Bronte said...

I saw sample photos from this book earlier in the week and since then have been trying to find out what the sizing would be like, so thank you so much for your review! I admit I fell in love with the bathrobe, but would have worn it over an evening dress rather than after a splash in the bath!

But yet again, I was going to be disappointed. Rowan seem to thaink that by having 50% of the patterns in the latest magazine in larger sizes it means they can sit back and not worry about any of their other publications. Well knickers to you, Rowan. I'll design my own fancy bathrobe!

Carol said...

Anonymous, Rowan makes gobs and gobs of money from its "huge" "overeating" American knitters (and hey -- thanks for the ugly American stereotype! every tall woman in the US with a large frame or big tits says bugger off). This book was published in the US, by a US publisher, so I think US purchasers have every right to beef if it doesn't contain US sizing.

I've said before, one reason I write book reviews is to give people information I think they'll use. Knowing that the patterns are drawn from previous magazines may be an important reason for someone with a limited budget not to buy this book.

And I'm wondering what Interweave publication you're referring to?

P.S. I love the way all the critics are "Anonymous."

Lee Ann said...

Anonymous Dude, British women aren't exactly all Twiggy either, and this tiny little expat American also says bugger off for assuming that a request for US sizing comes from snarfing fries...

Carol, I think the thing that would completely put me off buying this book is the fact that I have a copy of Rowan 37. Man, that drives me batty when publishers throw a bunch of patterns from previous publications into a book and call it new. They could have at least said it was a "best of the Rowan magazine romantics" book or something.

Melissa said...

Carol,

I think Anon is referring to the Gift issue of Interweave Knits. They just posted their preview, and it's a lot of recycled patterns. It's a magazine though.

Jen said...

Ok, there are several misconceptions floating around here that "Anonymous" needs to let go of - that Midwesterners are...what, exactly? I'm from the Midwest and I'm flattered that you'd say we look like Miss America. Two, that all Americans are fat. I'm not overweight, but I have a 36-inch bust and I usually wear a 41" finished size. Blame my Swiss and Norwegian ancestors for that bone structure. Third, that women get big on top from overeating (because honestly, a skinny woman with a 40" bust isn't going to fit these sweaters either). Apparently British women haven't learnt this trick (in his/her mind), or don't have big chests. Eat more, get well-endowed! Why are we bothering with cosmetic surgery when you can get the same result from a box of Twinkies?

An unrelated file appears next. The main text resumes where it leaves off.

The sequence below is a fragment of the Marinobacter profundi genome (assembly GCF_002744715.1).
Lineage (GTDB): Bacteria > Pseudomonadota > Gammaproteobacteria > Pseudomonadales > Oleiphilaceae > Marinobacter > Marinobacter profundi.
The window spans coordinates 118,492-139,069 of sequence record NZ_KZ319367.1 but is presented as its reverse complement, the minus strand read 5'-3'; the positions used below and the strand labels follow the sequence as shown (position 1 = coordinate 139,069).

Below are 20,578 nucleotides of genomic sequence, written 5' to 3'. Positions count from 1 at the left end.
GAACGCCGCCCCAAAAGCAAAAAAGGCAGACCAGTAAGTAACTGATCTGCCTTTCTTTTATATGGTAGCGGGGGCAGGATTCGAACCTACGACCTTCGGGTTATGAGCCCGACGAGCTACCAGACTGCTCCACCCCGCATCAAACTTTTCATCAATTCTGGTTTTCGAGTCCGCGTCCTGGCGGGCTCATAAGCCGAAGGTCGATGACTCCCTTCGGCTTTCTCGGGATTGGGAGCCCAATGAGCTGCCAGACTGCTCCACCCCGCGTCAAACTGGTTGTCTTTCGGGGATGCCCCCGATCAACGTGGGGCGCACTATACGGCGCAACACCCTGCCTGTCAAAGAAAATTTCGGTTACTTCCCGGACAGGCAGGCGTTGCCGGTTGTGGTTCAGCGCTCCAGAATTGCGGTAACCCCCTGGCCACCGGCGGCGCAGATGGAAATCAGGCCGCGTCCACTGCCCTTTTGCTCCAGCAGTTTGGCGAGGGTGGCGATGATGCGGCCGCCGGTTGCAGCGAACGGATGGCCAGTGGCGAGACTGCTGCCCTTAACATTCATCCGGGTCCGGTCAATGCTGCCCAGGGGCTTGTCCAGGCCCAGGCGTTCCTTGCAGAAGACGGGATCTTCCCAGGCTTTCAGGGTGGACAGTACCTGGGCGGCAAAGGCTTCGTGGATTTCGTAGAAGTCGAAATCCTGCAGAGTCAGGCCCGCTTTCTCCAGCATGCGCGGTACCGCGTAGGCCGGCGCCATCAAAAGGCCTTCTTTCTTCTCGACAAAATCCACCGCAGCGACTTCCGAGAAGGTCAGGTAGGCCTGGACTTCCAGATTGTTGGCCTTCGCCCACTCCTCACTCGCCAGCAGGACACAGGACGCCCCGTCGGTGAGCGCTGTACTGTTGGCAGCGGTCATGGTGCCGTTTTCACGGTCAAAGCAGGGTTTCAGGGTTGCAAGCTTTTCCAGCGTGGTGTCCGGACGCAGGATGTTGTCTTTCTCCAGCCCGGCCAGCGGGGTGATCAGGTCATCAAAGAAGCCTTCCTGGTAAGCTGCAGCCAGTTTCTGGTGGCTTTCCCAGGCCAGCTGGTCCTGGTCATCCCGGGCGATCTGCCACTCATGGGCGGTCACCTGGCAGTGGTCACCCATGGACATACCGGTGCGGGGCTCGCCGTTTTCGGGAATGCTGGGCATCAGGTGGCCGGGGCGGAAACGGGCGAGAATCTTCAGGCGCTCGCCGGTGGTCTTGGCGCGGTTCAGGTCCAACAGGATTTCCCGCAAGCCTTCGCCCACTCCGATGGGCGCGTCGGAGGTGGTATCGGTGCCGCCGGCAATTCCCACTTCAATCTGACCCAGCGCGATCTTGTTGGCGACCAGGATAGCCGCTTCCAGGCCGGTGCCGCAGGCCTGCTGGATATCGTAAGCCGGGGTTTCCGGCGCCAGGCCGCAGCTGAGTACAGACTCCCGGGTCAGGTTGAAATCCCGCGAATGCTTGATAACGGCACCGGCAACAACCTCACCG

Carol, THANKS for a great book review, and for saying exactly what people are really interested in - practicality, originality and fit. You rock.

Nikki said...

Thanks for the review. I don't have any Rowan mags and am a small girl, so I was really thinking about getting this book. But it was good of you to point out that it really isn't all that practical.

Jen, I want to live in your world, where eating a lot makes only your boobs get bigger. That would be SWEET! I think I'd be eating Twinkies (blech!) right now, but unfortunately, seems when folks around me gain weight, it goes to more than just the titties. Curse you, titty gods!

Anonymous said...

thanks for the review; it's nice to see a book that isn't for beginning knitters. and maybe i can finally master crocheting.

however, the sizing is a little inconvienient, if the smallest size is a 32/34. it means getting tricky and resizing as i go it will most likely hang on my small frame. (then again, i'm from the midwest.) :)

Anonymous said...

Thanks for the review. I am so tempted to buy this book... but I think I'll hold off once again. I'd fit most of the patterns, but as you said, practicality. If only I could buy just one or two of the patterns for less...

As for Interweave, I notice that a bunch of their patterns are all over the place. I bought the Gift Ideas 2006 Mag, and was VERY disappointed to find that I already had a lot of those patterns(from older magazines or books). In addition, I've found that a lot of the contributors will submit a pattern to the magazine, then reuse it in their own books. Wenlan Chia did so in her Twinkle's Big City Knits, Scarf Style has a number of scarfs finding their way into recent magazines when they need to fill a space, etc. So, it does happen, and I think it's always a good idea to check a book out before you buy.

Thanks again tho for reminding me to not splurge on things that I won't really use. :o)

Anonymous said...

Thanks for the heads up - I've been keeping an eye on the local Borders for this one, but will stop now. Mainly due to the repetitive patterns. I was already down to 2/3 of the book being useless to me - knowing that some of the patterns are reprints cut it back even more...not worth the $$.
Thanks again!
-Cara